In comparison, Eric Staal, second in takeaways, had 74 penalty minutes. And the sole penalty on O’Reilly was weak at best, as can be seen by the video below:
One final piece to sealing O’Reilly off as the main focus of the Avs offseason plans came after they had been eliminated from the playoffs. O’Reilly has such a passion for this team, and it shows in how hard he took the Game 7 loss to Minnesota, seen below:
SOLUTION: Re-sign Ryan O’Reilly to 8-year deal worth $52M ($6.5M annual cap hit). Yes, this is more than either Matt Duchene or Gabe Landeskog, but O’Reilly has all the goods, both on and off the ice, and never misses games, where as both Duchene and Landeskog have had their injuries in the past. O’Reilly has earned the right to be the highest paid player on this team.
Tyson Barrie can go into the offseason and expect the Avs to give him a good raise after seeing what happened to the team once he left the playoff series with an injury.
For Barrie, the injury may be both a blessing and thorn in his side. The thorn is that he may never be the same player he was before he took the knee-to-knee hit from Matt Cooke. However, the blessing is that the Avs now realize how important a piece he is to making their offense tick.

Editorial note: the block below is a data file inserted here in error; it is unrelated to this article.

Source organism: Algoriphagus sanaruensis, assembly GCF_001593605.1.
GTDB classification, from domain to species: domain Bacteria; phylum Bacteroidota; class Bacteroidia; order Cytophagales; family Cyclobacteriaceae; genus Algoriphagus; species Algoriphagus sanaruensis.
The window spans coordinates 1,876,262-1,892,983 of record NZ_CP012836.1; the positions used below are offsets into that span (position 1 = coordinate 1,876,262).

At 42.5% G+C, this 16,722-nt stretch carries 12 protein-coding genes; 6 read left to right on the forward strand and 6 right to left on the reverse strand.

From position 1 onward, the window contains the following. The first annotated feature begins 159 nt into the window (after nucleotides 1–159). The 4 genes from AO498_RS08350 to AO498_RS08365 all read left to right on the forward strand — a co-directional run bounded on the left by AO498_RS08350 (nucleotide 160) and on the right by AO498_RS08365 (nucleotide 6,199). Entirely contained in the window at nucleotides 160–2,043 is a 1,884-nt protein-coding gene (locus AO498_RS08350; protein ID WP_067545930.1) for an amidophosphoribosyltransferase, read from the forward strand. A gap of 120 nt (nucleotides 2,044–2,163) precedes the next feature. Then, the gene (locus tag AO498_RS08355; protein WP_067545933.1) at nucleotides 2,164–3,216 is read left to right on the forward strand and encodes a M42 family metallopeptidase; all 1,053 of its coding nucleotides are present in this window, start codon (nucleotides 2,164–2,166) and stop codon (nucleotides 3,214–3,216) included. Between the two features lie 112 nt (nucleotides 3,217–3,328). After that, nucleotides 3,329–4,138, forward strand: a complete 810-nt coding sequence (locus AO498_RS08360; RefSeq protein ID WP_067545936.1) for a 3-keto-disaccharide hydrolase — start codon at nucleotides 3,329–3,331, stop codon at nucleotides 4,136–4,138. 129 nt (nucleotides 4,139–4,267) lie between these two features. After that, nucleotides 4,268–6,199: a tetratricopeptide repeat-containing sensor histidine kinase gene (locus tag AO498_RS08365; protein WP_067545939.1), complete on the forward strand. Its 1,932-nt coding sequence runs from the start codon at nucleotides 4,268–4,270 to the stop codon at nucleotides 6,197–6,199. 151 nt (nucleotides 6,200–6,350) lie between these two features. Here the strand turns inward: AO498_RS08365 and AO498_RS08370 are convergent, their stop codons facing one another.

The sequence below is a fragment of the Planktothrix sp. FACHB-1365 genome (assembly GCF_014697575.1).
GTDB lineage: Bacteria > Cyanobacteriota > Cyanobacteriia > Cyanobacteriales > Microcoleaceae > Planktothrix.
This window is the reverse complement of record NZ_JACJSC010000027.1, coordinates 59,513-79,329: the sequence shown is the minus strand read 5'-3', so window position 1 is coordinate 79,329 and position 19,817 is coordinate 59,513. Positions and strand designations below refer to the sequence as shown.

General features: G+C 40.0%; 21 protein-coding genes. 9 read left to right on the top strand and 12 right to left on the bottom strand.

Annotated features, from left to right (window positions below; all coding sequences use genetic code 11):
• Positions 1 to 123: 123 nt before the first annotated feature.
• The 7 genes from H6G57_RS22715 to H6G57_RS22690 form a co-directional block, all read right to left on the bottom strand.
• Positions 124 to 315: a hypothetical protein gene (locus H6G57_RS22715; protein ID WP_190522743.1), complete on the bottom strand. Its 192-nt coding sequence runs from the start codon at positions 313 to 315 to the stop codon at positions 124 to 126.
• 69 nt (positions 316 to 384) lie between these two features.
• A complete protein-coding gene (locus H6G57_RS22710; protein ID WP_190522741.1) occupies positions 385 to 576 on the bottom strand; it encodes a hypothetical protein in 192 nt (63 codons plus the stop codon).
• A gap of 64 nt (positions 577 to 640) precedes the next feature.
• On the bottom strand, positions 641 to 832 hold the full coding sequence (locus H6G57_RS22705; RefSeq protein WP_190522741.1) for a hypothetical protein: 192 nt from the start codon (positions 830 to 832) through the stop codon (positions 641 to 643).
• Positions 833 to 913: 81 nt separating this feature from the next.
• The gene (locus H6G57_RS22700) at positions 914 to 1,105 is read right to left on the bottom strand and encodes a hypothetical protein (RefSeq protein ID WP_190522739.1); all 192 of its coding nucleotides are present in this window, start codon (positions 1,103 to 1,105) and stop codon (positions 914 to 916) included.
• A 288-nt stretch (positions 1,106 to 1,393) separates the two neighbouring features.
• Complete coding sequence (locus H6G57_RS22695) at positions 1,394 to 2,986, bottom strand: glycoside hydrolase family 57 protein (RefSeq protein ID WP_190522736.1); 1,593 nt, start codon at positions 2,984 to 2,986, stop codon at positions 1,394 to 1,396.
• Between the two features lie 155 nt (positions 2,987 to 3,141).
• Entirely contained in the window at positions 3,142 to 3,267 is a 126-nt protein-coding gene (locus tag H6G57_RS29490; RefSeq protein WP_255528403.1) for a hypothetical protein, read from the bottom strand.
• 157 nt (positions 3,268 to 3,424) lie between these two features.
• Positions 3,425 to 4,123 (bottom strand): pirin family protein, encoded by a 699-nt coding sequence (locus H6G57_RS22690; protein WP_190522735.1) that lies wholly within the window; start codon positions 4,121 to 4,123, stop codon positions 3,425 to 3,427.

Barrie was arguably the most improved player on the Avs roster throughout the season. At one time, he was in Lake Erie, where he played 6 games this season. From that low point, he then rose to being arguably the Avs’ best offensive defenseman, scoring 13 goals and 25 assists in just 64 games. Erik Johnson had one more point than Barrie, but he also played in 16 more games.
One key to Barrie’s game was that he was not only successful on the offensive end of the ice, but he became very reliable – and not a liability – in his own end. Barrie led all Avs defensemen in the plus-minus category, with a +20 rating. This shows that while Barrie was on the ice, his team was scoring more often than being scored on.
Barrie was third on the team – the team, not defensemen – in game winning goals with five, including three overtime winners throughout the year. Arguably the most important thing Barrie brought to the Avs was made excruciatingly clear in his absence from the playoff series – his ability to break the puck out of the defensive zone and get the Avs offense rolling. After Barrie was knocked out of the lineup, the Avs had a noticeably difficult time breaking out of their own end, as it was normally Barrie who would set the tempo for the offense.
SOLUTION: Re-sign Tyson Barrie to 4-year-deal worth $14M ($3.5M annual cap hit). Barrie would become the second highest paid defenseman on the roster and, with the deal being for only 4 years as opposed to a longer-term deal, he will be able to prove that he is still the same player even after the injury and possibly grow into a bigger contract once this one expires. It’s a win-win for Barrie and the organization.